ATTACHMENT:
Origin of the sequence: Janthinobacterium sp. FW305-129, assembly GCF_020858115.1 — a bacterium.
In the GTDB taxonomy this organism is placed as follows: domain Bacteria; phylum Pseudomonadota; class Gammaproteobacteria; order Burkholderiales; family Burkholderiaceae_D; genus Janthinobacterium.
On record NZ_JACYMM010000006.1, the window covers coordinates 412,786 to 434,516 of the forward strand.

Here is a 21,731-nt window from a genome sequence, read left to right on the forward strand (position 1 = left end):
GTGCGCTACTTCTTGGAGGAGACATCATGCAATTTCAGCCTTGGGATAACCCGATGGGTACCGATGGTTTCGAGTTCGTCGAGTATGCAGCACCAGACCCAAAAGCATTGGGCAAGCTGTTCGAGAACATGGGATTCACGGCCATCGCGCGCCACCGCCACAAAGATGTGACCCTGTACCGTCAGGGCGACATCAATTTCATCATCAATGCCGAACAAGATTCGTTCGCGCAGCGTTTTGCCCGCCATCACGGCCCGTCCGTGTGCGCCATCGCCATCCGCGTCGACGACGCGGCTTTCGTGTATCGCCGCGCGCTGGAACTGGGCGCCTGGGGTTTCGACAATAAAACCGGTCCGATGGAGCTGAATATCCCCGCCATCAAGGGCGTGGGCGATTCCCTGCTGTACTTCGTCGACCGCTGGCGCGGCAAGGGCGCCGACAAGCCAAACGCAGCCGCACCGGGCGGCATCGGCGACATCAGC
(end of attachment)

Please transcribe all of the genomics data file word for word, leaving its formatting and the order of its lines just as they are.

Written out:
Origin of the sequence: Janthinobacterium sp. FW305-129, assembly GCF_020858115.1 — a bacterium.
In the GTDB taxonomy this organism is placed as follows: domain Bacteria; phylum Pseudomonadota; class Gammaproteobacteria; order Burkholderiales; family Burkholderiaceae_D; genus Janthinobacterium.
On record NZ_JACYMM010000006.1, the window covers coordinates 412,786 to 434,516 of the forward strand.

Here is a 21,731-nt window from a genome sequence, read left to right on the forward strand (position 1 = left end):
GTGCGCTACTTCTTGGAGGAGACATCATGCAATTTCAGCCTTGGGATAACCCGATGGGTACCGATGGTTTCGAGTTCGTCGAGTATGCAGCACCAGACCCAAAAGCATTGGGCAAGCTGTTCGAGAACATGGGATTCACGGCCATCGCGCGCCACCGCCACAAAGATGTGACCCTGTACCGTCAGGGCGACATCAATTTCATCATCAATGCCGAACAAGATTCGTTCGCGCAGCGTTTTGCCCGCCATCACGGCCCGTCCGTGTGCGCCATCGCCATCCGCGTCGACGACGCGGCTTTCGTGTATCGCCGCGCGCTGGAACTGGGCGCCTGGGGTTTCGACAATAAAACCGGTCCGATGGAGCTGAATATCCCCGCCATCAAGGGCGTGGGCGATTCCCTGCTGTACTTCGTCGACCGCTGGCGCGGCAAGGGCGCCGACAAGCCAAACGCAGCCGCACCGGGCGGCATCGGCGACATCAGC